Switzerland’s MS Tûranor PlanetSolar, the world’s largest solar boat, has set a new speed record for a transatlantic crossing by solar electric vessel. The boat left from Las Palmas, Spain, on April 25, 2013, and sailed 2,867miles (5,310 kilometers) across the Atlantic Ocean at the average speed of 5.3 knots before reaching Marigot, St. Martin, in the French West Indies on May 18, 2013. The first-of-its-kind catamaran completed this year’s passage across the Atlantic in 22 of days, besting last year’s record by 4 days. This new world record undertaken by an initiative from Switzerland is currently undergoing an authorization process at Guinness World Records.
“Once again, the boat provided a brilliant demonstration of solar energy’s potential by breaking its own speed record for a transatlantic crossing set in 2010 by completing this year’s journey in 22 days, 12 hours and 32 minutes,” said Gérard d’Aboville, Captain of the MS Tûranor PlanetSolar.
He continued, “It is difficult to compare the two crossings because they were conducted at very different times of the year. But it is certain that in light of the lessons learned during the trip around the world, the major maintenance projects carried out last winter—particularly to the propulsion system—have greatly improved the ship’s performance.”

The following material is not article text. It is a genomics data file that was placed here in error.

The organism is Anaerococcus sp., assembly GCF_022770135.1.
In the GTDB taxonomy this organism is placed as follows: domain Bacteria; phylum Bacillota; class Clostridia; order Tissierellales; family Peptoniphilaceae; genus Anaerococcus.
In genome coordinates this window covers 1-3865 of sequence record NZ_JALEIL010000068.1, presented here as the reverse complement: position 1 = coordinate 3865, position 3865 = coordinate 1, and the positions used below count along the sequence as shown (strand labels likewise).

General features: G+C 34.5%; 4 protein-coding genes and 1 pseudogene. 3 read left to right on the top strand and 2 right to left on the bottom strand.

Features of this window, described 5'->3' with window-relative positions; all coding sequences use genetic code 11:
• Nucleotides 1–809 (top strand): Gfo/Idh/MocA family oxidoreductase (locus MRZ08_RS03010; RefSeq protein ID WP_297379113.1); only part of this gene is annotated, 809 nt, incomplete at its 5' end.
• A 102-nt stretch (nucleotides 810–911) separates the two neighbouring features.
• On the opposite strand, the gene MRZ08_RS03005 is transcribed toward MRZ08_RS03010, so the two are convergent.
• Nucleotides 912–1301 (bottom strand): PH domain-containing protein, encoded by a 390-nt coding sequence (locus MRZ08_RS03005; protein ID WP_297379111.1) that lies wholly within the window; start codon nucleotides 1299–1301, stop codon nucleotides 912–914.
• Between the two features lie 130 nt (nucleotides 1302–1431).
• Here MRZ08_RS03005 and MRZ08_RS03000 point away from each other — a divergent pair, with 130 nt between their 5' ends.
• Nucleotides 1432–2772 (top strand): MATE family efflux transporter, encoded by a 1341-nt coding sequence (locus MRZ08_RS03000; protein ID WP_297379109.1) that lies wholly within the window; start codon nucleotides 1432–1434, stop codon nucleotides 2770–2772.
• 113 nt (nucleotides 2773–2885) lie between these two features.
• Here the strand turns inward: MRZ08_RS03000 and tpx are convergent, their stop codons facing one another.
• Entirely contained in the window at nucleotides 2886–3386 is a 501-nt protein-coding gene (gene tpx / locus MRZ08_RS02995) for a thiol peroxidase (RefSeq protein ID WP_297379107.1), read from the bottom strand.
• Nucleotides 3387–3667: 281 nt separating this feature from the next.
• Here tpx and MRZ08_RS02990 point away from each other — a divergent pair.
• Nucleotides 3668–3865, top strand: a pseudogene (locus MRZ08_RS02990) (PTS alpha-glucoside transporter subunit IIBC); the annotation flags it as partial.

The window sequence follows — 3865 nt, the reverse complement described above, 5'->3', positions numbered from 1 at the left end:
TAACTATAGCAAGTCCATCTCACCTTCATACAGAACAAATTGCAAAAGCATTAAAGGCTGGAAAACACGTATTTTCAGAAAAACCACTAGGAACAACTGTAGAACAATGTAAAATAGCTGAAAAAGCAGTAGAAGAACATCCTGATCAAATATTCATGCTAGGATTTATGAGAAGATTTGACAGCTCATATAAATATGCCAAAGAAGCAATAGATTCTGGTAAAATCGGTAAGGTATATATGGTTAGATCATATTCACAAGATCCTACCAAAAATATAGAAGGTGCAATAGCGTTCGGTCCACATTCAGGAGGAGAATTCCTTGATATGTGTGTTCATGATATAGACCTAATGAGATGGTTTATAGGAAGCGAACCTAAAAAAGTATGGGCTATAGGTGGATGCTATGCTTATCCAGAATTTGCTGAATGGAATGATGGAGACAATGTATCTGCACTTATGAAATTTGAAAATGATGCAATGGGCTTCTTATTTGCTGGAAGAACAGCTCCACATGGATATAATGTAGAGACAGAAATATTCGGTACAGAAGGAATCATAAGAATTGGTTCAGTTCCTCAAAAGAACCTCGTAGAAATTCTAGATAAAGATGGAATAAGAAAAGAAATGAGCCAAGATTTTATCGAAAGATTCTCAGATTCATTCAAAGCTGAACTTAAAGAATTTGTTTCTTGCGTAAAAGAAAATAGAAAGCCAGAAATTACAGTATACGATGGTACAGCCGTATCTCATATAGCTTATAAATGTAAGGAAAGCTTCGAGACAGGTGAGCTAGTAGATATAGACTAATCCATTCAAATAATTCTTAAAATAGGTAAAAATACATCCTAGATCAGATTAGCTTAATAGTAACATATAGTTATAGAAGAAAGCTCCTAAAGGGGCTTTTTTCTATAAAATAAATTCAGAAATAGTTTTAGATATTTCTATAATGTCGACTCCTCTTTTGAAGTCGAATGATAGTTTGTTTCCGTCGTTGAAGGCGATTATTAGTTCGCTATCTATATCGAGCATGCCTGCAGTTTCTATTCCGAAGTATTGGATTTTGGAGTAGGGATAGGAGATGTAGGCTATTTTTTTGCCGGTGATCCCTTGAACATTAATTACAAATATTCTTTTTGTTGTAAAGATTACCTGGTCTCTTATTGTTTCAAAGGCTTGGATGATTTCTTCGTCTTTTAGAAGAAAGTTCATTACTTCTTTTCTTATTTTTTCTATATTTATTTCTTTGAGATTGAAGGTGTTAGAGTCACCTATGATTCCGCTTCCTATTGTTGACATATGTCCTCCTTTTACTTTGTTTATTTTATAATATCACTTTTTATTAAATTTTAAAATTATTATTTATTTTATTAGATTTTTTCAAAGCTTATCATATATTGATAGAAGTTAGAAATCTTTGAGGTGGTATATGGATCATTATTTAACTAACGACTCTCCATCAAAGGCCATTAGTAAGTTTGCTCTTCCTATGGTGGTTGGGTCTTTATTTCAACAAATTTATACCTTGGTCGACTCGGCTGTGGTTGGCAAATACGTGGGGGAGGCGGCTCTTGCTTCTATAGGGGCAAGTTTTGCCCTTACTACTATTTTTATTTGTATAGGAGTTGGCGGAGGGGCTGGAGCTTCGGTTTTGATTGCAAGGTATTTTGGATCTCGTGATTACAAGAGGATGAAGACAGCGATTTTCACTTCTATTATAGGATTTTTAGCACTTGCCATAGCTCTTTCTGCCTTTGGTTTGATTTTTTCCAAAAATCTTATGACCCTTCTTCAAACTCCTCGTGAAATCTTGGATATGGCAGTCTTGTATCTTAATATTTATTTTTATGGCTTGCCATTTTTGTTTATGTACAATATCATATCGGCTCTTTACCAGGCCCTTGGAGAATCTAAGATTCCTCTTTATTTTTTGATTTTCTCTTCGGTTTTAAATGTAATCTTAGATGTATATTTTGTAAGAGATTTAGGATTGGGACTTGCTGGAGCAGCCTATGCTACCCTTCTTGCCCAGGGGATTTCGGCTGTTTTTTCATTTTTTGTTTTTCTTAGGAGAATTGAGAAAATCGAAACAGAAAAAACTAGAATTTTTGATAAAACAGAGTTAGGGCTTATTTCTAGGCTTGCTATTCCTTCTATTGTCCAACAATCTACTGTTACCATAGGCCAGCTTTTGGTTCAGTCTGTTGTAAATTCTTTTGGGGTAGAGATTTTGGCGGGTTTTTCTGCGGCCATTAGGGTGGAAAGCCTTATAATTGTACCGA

The PlantSolar team had to carefully manage energy consumption in order to maintain an efficient speed and reach St. Martin in less than 26 days. During the transatlantic crossing, the crew encountered phases of substantial cloudiness for several consecutive days and had to adjust the route. The adjustments increased the travelling distance by 7 percent, but enabled the PlanetSolar crew to avoid winds and unfavorable swells.
The new world record is part of PlanetSolar team’s commitment to push the limits of solar technology. After having demonstrated the potential of solar energy by accomplishing the first around the world tour only powered by the sun, PlanetSolar is now touring the world to illustrate the practical applications of such a vessel. In June, the vessel will arrive in the United States, with stops in Miami, New York and Boston. When docking at the ports the ship transforms into an educational platform to share the excitement and the potential of solar power.